Cambodia’s Strongman Ruler Has Just Declared He Has a New Birthday

Hun Sen pointed to the recent passing of his older brother as he announced he would be legally changing his date of birth.
hun sen birthday
Cambodian Prime Minister Hun Sen participates in the U.S.-ASEAN Special Summit at the State Department in Washington, Friday, May 13, 2022. Photo AP / Susan Walsh

If you’re the world’s longest-serving prime minister, you’re probably not the type to leave anything to chance. You’re also probably used to having control over most things in life—including the date on which you were born.

Cambodian Prime Minister Hun Sen, who has ruled the country under an increasingly tight grip since 1985, declared on Tuesday that he’s decided to switch his legal birthdate from April 4, 1951, to August 5, 1952—a date he said marked his real birthday.


Why would a 71-, er, 69-year-old man suddenly want to change his date of birth? Hun Sen thinks holding on to the wrong birthday may upset one’s standing with the Chinese zodiac.

His older brother, whose legal birthdate also differed from his real one, died of a heart attack earlier this month on May 5, ten days after returning from medical treatment in Singapore. The strongman leader believes his brother having two birthdays had to do with his demise, since one date put him under the Year of the Tiger instead of the Year of the Cow, his true zodiac sign.

The Chinese zodiac “should not be ignored,” said Hun Sen. So, he decided to revert to what he said was his actual date of birth in order to align himself with the cosmos and prevent any bad luck. All legal repercussions of the switch will be taken care of, he said.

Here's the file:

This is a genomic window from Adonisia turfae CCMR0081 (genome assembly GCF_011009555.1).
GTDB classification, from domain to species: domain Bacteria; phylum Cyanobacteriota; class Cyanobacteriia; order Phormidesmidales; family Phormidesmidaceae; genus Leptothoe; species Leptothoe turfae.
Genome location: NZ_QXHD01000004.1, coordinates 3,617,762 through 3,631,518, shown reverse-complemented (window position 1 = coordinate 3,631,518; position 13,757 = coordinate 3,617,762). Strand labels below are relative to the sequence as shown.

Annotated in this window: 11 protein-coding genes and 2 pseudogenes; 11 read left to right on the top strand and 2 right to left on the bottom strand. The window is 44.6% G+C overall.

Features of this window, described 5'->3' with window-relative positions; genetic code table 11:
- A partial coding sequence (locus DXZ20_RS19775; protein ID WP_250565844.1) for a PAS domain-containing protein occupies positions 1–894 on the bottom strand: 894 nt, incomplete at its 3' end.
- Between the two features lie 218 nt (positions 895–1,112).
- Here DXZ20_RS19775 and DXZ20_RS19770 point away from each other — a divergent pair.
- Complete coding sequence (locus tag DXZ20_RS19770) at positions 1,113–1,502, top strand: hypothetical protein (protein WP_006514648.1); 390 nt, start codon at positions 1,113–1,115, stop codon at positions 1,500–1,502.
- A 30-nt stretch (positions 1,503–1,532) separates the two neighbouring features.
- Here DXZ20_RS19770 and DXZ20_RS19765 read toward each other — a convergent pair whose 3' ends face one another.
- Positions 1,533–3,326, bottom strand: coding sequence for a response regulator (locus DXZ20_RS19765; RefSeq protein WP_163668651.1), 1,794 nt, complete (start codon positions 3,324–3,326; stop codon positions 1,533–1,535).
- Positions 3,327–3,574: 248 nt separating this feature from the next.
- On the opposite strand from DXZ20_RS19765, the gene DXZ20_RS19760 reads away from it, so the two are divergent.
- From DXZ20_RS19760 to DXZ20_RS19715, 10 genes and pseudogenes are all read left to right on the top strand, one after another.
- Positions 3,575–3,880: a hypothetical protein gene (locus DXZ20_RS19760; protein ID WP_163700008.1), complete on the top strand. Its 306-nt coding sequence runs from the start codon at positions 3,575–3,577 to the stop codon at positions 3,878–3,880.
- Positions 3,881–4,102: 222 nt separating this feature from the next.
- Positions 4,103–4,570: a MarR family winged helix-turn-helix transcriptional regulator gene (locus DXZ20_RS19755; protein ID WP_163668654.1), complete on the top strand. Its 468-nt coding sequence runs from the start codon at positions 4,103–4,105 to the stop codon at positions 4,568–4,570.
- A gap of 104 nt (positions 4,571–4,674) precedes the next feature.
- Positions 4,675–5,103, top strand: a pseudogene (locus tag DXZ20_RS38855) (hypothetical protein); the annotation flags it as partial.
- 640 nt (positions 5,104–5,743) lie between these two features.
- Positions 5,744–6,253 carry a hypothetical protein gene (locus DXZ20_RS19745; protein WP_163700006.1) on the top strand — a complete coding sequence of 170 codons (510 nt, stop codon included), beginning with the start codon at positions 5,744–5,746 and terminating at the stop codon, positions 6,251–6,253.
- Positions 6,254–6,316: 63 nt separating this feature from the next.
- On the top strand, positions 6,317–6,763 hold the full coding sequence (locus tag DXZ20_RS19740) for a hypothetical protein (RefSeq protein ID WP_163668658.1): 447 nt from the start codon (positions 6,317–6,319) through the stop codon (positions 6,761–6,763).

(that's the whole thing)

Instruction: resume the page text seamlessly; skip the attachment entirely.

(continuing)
It’s not uncommon for Cambodians older than 50 to have two birthdays, as many lost their official records during the Khmer Rouge regime from 1975 to 1979. Many also altered their records to dodge military conscription throughout the 1980s, as conflict continued to rage between the government and ousted Khmer Rouge rebels.

Hun Sen holds a tight grip on Cambodia having virtually eliminated all political opposition, leaving the country under a de-facto one-party rule when the country’s only viable opposition was dissolved in 2017. The slightest hint of criticism, even on social media, can trigger a harsh response from law enforcement.

Continuing his family’s hold on the country, Hun Sen announced last December he was backing his son Hun Manet, a military general, to succeed him as prime minister.

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